This course will trace how humanity created the concept of God, and how that God is the answer to all of our thoughts, wants, and ideas from science to religion. The very young to the very old the idea and concept of God evolves and grows just like we do. This course traces the history of God through units such as God Created God, God of the Philosophers, God of the Great and God of Crisis and Joy.
Additional Course Titles and Descriptions To Be Announced
- Early Jewish History to Middle Ages
- Middle Ages to Modern Jewish History
- Practical Halacha I
- Practical Halacha II
Practical Rabbinics II: Chaplaincy
- Classical Hebrew
- Weekday and Shabbat Liturgy
- Holiday Liturgy
Students choose sixteen static courses they would like which include history, culture, philosophy, etc. The purpose of these static electives is to stretch the imagination of how core academics can be utilized cross-discipline.
Current electives include:
- Jews and American National Politics
- Jews and Social Justice
- Twenty Two Spiritual Exercises By Rabbi Brian Mayer
- Jews and the Deli: A Social History
- Jewish Approaches to Recovery
Our program is delivered through six learning approaches: online-moderated courses, live courses, online intensives, innovation program, one on one mentorship and static electives.
Online-Moderated courses are consecutive and are administered by an instructor, in one of the following academic areas: history, liturgy, text, philosophy/theology. Each course has nine static video lectures with a reading and homework assignment across nine weeks. For each lecture, there is an online discussion forum for that unit that students must participate in, in order to receive participation credit.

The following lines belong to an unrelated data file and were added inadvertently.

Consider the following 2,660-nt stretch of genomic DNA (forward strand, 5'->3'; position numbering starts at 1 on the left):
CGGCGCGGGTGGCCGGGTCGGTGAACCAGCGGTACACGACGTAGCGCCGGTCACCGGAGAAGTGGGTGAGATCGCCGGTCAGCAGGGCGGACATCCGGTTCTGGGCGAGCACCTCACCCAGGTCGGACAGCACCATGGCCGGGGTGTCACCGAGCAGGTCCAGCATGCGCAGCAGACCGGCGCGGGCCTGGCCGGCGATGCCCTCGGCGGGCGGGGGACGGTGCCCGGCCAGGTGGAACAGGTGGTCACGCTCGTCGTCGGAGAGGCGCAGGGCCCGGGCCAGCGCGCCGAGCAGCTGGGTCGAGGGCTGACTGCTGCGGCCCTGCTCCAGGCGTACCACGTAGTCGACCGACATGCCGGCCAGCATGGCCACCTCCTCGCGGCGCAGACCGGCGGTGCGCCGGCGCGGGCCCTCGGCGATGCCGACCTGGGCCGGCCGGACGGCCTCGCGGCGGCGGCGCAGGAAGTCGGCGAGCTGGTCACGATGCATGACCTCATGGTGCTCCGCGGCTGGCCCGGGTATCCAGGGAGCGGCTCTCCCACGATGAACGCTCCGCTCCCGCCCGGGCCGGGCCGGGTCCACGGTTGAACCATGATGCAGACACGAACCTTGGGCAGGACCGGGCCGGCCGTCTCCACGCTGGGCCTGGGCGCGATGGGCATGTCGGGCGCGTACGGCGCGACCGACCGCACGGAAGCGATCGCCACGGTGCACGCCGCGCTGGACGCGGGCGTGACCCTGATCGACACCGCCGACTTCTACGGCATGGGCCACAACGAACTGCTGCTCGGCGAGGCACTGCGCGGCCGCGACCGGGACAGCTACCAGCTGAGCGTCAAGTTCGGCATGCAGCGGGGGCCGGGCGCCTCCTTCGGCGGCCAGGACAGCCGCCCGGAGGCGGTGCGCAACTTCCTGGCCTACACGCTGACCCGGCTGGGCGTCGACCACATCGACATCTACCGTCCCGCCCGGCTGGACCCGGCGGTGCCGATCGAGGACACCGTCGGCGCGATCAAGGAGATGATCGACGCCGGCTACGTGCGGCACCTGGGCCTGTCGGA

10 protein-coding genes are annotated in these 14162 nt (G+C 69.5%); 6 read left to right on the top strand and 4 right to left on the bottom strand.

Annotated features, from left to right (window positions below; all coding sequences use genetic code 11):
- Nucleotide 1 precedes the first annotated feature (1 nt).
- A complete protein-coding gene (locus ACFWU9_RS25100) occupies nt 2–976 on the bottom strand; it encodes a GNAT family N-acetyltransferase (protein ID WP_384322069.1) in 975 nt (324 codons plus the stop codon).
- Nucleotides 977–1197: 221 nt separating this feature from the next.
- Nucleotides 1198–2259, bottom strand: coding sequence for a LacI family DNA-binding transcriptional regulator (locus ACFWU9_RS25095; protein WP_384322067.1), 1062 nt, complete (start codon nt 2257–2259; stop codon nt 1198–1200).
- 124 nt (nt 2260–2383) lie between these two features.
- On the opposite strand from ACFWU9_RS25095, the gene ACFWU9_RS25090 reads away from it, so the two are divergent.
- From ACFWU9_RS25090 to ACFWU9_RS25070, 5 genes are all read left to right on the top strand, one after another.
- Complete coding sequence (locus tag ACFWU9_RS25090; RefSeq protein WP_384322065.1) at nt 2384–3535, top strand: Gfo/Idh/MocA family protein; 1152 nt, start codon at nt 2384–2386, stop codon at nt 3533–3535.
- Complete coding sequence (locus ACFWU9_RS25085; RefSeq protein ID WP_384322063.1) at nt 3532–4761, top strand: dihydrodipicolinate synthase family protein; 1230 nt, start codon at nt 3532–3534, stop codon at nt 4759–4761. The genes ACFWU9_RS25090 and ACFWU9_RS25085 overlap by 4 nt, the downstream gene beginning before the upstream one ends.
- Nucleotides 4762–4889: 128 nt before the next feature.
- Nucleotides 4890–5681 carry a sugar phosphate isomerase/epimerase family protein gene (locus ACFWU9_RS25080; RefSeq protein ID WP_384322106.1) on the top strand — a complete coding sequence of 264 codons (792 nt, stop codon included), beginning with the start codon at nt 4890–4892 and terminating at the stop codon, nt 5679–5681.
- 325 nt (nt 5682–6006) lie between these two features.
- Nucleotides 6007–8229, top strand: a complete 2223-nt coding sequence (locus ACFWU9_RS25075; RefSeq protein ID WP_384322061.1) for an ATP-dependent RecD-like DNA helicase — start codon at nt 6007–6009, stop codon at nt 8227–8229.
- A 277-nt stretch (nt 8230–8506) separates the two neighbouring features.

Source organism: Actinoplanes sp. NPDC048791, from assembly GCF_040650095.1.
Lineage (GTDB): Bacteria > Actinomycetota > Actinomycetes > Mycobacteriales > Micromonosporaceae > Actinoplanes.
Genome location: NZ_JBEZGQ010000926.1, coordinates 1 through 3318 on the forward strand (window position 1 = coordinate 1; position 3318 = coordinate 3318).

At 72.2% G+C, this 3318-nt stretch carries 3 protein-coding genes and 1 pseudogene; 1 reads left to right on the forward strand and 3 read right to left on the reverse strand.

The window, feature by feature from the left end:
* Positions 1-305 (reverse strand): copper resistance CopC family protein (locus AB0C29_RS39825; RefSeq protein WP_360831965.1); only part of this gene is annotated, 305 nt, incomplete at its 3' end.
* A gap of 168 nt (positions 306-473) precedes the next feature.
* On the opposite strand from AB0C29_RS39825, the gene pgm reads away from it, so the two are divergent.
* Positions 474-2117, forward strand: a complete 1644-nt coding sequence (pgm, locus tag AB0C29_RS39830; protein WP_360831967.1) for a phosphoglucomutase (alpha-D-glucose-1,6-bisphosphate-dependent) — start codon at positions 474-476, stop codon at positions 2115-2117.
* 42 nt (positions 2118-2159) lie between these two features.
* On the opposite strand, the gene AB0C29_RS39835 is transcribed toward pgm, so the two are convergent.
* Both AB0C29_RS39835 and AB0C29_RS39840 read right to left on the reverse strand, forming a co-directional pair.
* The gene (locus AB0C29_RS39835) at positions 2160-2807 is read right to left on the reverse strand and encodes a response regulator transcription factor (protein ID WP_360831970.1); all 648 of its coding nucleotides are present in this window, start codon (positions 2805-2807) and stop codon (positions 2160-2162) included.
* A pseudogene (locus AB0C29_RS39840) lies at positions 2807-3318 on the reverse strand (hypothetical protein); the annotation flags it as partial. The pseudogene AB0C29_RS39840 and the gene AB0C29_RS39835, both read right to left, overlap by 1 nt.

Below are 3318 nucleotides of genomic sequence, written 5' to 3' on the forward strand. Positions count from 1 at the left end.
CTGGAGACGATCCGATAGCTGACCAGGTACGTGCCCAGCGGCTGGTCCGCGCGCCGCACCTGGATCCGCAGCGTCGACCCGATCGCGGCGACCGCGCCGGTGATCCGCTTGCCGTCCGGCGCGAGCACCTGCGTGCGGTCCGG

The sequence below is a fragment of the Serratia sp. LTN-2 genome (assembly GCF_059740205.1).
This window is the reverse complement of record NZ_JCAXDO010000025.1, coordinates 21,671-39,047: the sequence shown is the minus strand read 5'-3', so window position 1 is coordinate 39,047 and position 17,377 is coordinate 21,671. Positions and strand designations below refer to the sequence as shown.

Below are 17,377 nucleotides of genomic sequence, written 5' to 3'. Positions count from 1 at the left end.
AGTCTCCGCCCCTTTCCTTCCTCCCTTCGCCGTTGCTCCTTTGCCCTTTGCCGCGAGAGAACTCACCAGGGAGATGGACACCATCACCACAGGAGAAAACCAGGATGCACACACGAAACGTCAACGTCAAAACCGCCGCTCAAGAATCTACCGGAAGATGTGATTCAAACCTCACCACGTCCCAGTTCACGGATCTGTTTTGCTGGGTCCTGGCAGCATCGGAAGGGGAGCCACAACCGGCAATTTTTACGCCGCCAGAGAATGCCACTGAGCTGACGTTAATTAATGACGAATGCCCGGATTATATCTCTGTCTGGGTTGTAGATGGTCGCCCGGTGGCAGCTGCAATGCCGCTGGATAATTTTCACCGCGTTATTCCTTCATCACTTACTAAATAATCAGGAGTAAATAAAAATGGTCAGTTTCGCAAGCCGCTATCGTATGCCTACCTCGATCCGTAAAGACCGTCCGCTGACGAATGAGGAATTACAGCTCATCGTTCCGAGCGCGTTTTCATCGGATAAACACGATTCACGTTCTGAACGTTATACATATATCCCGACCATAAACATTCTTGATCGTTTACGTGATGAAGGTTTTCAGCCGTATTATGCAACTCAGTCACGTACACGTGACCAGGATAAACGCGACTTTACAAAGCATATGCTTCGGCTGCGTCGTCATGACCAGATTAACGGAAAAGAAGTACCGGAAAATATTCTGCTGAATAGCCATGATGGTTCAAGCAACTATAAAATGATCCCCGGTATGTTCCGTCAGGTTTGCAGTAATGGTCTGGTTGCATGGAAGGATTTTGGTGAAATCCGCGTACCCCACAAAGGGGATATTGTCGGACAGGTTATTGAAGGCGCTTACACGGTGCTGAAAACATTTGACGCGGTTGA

Live Courses are for classical and modern Hebrew as well as the two practical rabbinics courses. They meet nine times per quarter for two quarters each, in Zoom, a live streaming platform. Students can also receive two hours of one-on-one interaction with their educator on their schedule. Students can increase their one on one time with a language tutor for an additional fee.
Online Intensives are one week long, Sunday through Thursday, via Zoom. They are focused on providing a space where students interact with each other face-to-face. Each intensives combines and expands upon the material learned in the previous nine weeks for a cross-discipline approach to Jewish learning.
Both the Live Courses and Online Intensives meet at or after 7PM Eastern Standard Time.
The following are samples of intensives which are under development:
- Strengthening Hebrew Skills Through Liturgy
- The Intersection of Tanakh and Modern Hebrew
- Liturgy As A Tool For Practical Rabbinics
- The Talmud of Jewish History
Static Electives are a series of self-guided podcast-based courses, utilizing web-based, automated LearnDash quizzes to keep students engaged. They take approximately eleven hours per elective. Students are required to take eight of their choice in any series of topics per year.
Innovation is a series of guided online masterclasses that teach the business of rabbinical work, organization strategy, development, management and marketing. These masterclasses are overseen by our director with one-on-one support and can be taken at any time. By the end of their masterclasses, students will have a business plan for their innovative Jewish project. Course materials are presented using self-guided podcast-based units, video, handouts, and outside resources.
PRS simultaneously educates rabbis and incubates amazing Jewish startups. Whether students are creating community, developing products or services, launching art projects or any other number forward thinking initiatives, PRS helps students create these Jewish startups through its Innovation Program.
One On One Mentorship is your guide though the learning process. Your mentor will help you, by listening to your needs, and by coaching you through your time at Pluralistic Rabbinical Seminary. This relationship will explore everything from academic to spiritual advancement, personal growth and development, and your plans for the future.